For John, BLUF: Then there is the question of "Stalinism". Don't get me started. Nothing to see here; just move along.
"Fascism begins to creep into the Government."
I just heard that on Fox News, from Bernard Whitman.
When people don't even understand what is Fascism, they should be barred from holding political office. Period.
I would commend to people like Mr Whitman the Foreign Affairs article, "Populism Is Not Fascism". That said, the sub-headline of Ms sheri Berman's article is "But It Could Be a Harbinger". Of course it could, just as the proposals of Senator Bernie Sanders could be a harbinger of Bolivarian Socialism.
Here are the first three paragraphs:
As right-wing movements have mounted increasingly strong challenges to political establishments across Europe and North America, many commentators have drawn parallels to the rise of fascism during the 1920s and 1930s. Last year, a French court ruled that opponents of Marine Le Pen, the leader of France’s National Front, had the right to call her a “fascist”—a right they have frequently exercised. This May, after Norbert Hofer, the leader of Austria’s Freedom Party, nearly won that country’s presidential election, The Guardian asked, “How can so many Austrians flirt with this barely disguised fascism?” And in an article that same month about the rise of Donald Trump, the Republican U.S. presidential candidate, the conservative columnist Robert Kagan warned, “This is how fascism comes to America.” “Fascist” has served as a generic term of political abuse for many decades, but for the first time in ages, mainstream observers are using it seriously to describe major politicians and parties.Let us focus on the line "So calling Le Pen, Trump, and other right-wing populists “fascists” obscures more than it clarifies."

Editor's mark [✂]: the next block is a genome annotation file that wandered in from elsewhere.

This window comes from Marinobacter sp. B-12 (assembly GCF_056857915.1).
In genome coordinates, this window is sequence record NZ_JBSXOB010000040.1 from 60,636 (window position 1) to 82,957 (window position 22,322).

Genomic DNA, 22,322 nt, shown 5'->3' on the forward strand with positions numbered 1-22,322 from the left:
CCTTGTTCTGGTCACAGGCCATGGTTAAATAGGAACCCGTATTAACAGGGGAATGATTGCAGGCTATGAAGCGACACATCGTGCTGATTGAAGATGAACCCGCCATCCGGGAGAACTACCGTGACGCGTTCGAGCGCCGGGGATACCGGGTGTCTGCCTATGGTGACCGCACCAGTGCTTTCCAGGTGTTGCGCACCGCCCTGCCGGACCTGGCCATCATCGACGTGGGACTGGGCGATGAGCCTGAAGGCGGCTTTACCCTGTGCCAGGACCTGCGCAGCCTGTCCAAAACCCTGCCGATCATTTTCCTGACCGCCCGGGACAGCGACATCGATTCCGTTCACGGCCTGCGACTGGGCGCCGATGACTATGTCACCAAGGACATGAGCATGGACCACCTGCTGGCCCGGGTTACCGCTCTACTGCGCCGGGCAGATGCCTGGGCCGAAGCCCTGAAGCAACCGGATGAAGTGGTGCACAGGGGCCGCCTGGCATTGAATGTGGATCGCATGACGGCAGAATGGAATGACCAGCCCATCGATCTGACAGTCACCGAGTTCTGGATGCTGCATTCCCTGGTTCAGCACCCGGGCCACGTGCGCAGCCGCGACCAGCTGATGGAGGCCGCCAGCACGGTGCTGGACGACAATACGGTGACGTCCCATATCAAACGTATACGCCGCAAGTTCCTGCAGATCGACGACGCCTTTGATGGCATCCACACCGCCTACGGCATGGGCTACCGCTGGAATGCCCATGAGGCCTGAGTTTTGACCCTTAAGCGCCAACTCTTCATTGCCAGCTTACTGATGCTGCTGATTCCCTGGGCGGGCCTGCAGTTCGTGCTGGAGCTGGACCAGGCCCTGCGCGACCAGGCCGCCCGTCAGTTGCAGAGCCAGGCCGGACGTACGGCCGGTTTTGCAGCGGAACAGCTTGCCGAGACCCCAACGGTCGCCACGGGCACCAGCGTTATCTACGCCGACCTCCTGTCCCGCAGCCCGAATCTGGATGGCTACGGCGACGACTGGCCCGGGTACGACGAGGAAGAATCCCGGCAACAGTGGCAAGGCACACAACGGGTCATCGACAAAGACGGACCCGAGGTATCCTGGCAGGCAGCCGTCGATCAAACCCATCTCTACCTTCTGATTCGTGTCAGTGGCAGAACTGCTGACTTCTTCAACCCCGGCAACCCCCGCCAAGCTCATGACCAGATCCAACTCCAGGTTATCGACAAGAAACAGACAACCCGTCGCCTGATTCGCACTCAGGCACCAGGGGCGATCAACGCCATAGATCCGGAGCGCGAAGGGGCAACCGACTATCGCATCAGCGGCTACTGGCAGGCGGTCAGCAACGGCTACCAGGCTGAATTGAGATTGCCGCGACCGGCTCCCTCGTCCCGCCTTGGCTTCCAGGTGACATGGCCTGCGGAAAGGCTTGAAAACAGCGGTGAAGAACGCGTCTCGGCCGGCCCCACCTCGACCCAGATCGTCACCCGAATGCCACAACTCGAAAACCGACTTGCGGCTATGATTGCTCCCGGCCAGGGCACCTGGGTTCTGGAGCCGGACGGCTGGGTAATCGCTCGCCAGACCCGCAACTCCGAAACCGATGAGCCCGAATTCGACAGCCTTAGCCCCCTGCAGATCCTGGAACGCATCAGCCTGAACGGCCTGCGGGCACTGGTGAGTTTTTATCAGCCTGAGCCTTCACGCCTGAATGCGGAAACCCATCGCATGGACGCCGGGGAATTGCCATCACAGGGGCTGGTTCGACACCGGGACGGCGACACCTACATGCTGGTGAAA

Fascism is associated most closely with Europe between the world wars, when movements bearing this name took power in Italy and Germany and wreaked havoc in many other European countries. Although fascists differed from country to country, they shared a virulent opposition to democracy and liberalism, as well as a deep suspicion of capitalism. They also believed that the nation—often defined in religious or racial terms—represented the most important source of identity for all true citizens. And so they promised a revolution that would replace liberal democracy with a new type of political order devoted to nurturing a unified and purified nation under the guidance of a powerful leader.
Although today’s right-wing populists share some similarities with the interwar fascists, the differences are more significant. And more important, what today’s comparisons often fail to explain is how noxious politicians and parties grow into the type of revolutionary movements capable of fundamentally threatening democracy, as interwar fascism did. In order to understand this process, it is not nearly enough to examine the programs and appeal of right-wing extremist parties, the personalities of their politicians, or the inclinations of their supporters. Instead, one must carefully consider the broader political context. What turned fascists from marginal extremists into rulers of much of Europe was the failure of democratic elites and institutions to deal with the crises facing their societies during the interwar years. Despite real problems, the West today is confronting nowhere near the same type of breakdown it did in the 1930s. So calling Le Pen, Trump, and other right-wing populists “fascists” obscures more than it clarifies.
What do we gain from obscuring rather than clarifying? To answer my own question—nothing.
Regards — Cliff